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Crucial Fact

  • His favourite word was forces.

Last in Parliament May 2004, as Liberal MP for York Centre (Ontario)

Won his last election, in 2000, with 71% of the vote.

Statements in the House

Tainted Blood April 29th, 1994

Mr. Speaker, consideration of the matter is nearing completion. I can assure the hon. member that every opportunity is being taken to try to expedite the matter, understanding the importance of it.

I must also add that nobody is being denied an opportunity to appear before the commission and have his or her views appropriately heard.

Infrastructure April 27th, 1994

Mr. Speaker, I thank the hon. member for the question which gives me the opportunity to give more good news to this House on how this Liberal government is getting Canadians back to work.

Since I reported last Friday, we have an increase of $8 million of projects that have been approved, another 400 people, and we are now up to 5,500 jobs. We have approved over 350 applications and we have another thousand in the pipeline. What is more, there are people in rural Saskatchewan at this very moment constructing and reconstructing roads for the benefit of the citizens in those communities.

Finally, the original estimate of 60,000 jobs has now been revised as a result of accurate data from Statistics Canada.

Infrastructure Program April 22nd, 1994

Mr. Speaker, I thank the hon. member for giving me the opportunity to bring some good news to members of the House.

The program is up and operating in record breaking time. It is now at a point where we have approved 200 projects worth $300 million. To date 5,000 jobs are to be created by those projects, which puts us well on the path toward the 90,000 jobs we have projected will be created by the program.

There are people now being employed in engineering and design work. There are tenders being called. There are construction workers who will soon be getting out and getting shovels into the ground so we can get Canadians back to work.

Pay Equity April 19th, 1994

Mr. Speaker, pay equity is a priority of this government. Indeed in the past the federal government has reimbursed employees to try to ensure pay equity.

There is a dispute currently before a human rights tribunal. We are presently exploring with the unions the opportunity to try to bring about a settlement in this matter. I hope that will be achieved and I will further report to the House on the matter.

Questions On The Order Paper April 13th, 1994

The Canada infrastructure works program is a series of agreements with the provinces to support regional and local needs over the next three years.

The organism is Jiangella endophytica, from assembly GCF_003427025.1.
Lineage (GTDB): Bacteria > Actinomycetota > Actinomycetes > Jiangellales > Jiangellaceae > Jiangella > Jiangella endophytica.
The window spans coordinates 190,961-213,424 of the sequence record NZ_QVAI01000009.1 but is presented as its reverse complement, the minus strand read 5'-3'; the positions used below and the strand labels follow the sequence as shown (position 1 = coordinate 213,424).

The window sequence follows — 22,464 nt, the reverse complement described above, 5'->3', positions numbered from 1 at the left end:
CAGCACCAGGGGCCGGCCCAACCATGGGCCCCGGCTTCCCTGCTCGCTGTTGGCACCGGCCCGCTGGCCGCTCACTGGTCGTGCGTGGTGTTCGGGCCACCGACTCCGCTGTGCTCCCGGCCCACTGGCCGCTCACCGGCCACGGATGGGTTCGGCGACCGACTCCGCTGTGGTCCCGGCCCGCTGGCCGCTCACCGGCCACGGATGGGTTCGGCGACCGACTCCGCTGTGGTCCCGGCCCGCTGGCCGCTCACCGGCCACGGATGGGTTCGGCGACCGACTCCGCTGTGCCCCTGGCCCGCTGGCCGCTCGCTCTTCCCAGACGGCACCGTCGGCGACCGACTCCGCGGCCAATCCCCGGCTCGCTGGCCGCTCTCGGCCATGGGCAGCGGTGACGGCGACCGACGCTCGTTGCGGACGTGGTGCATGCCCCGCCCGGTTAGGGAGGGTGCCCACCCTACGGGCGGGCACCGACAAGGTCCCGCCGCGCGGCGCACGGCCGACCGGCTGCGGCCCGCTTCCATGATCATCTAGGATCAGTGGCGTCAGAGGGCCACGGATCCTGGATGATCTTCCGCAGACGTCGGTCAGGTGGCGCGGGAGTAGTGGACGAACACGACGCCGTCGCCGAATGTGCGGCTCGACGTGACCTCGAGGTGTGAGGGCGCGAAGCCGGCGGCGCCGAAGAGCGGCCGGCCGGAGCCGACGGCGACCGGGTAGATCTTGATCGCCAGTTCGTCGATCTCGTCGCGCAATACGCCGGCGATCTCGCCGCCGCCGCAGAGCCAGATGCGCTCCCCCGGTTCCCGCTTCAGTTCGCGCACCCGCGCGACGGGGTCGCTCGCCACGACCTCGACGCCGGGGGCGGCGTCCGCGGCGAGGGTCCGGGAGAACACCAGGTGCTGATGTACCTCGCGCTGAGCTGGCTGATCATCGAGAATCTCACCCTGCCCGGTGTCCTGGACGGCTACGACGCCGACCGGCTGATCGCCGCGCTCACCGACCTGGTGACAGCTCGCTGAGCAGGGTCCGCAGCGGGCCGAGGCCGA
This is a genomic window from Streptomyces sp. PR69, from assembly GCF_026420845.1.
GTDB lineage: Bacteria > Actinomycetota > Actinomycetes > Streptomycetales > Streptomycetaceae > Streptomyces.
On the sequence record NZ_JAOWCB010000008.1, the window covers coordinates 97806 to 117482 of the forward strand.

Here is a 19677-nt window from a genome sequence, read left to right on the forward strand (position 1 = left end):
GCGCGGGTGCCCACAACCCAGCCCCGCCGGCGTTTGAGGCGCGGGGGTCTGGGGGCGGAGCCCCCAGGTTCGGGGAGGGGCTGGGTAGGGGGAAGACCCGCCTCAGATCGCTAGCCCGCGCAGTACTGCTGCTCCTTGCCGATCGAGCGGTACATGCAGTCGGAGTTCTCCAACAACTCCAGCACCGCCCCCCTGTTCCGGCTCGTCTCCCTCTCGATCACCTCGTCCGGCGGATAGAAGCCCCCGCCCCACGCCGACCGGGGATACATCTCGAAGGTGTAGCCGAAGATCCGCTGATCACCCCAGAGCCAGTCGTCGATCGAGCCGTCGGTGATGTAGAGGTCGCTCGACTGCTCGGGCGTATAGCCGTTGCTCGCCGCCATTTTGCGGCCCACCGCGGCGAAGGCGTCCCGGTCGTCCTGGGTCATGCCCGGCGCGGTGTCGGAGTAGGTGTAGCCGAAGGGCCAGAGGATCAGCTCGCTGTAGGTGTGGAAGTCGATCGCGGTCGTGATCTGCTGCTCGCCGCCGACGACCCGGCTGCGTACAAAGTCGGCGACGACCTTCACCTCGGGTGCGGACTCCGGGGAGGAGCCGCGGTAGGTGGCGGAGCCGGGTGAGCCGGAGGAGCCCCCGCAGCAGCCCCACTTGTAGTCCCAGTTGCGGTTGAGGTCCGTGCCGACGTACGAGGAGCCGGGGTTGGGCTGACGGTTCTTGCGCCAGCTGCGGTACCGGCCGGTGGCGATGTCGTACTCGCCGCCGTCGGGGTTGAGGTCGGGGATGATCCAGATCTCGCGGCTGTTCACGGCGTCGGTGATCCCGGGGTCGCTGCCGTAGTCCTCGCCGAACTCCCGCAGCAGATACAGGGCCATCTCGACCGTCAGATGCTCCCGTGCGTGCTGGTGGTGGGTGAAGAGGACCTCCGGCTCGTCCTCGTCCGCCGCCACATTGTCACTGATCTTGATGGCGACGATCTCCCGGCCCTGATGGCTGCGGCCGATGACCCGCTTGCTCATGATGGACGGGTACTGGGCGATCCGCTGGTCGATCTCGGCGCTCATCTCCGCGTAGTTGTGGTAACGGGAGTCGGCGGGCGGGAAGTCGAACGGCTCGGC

The Canada-Quebec infrastructure agreement was signed February 7, 1994. Under the terms of the agreement, the program in Quebec is divided into four parts: infrastructure repair, expansion and construction for municipalities with a population of 5,000 or more; infrastructure repair, expansion and construction for municipalities with a population of less than 5,000; projects involving new technology, and major projects affecting urban areas.

As in other provinces, there is no specific allocation to programs such as SchoolNet or to other similar programs, but the criteria would allow for projects that could support the use of SchoolNet. To date, no proposals have been made to the province of Quebec regarding SchoolNet or the school boards.

Public Service March 25th, 1994

Mr. Speaker, the first annual report on employment equity in the public service which I just tabled is a requirement of the Financial

Administration Act as a result of amendments that were passed in December 1992 as part of the Public Service Reform Act.

I would like to remind hon. members of the important role-those who were of course in the last House will recognize this-that my parliamentary secretary, the hon. member for Ottawa West, played in ensuring that this report would be tabled in the House.

Indeed, when the act was in committee she introduced an amendment that the government of the day accepted and that became the section on employment equity in the Financial Administration Act.

In speaking in the committee the hon. member for Ottawa West said that the amendment represented a renewed commitment to some very positive action to ensure that people in the four designated groups are no longer denied opportunities to be whatever they are capable of being in the public service of this country.

To return to the annual report that I have tabled, I should note that the Treasury Board has been publishing employment equity data since 1988.

These information packages which were made available to the public, although not tabled in this Parliament, have provided useful information on the state of employment equity in the public service.

However, they did not show the range of positive initiatives and activities that the Treasury Board and the Public Service Commission together with departments had been taking to advance the goals of employment equity programs.

The annual report that I have just tabled tries to fill that gap. As the act states, the purpose of employment equity programs and policies in the public service is to improve employment and career opportunities for four designated groups. They are women, particularly women in non-traditional and executive positions, aboriginal peoples, persons with disabilities and, finally, persons who because of their race or colour are in a visible minority.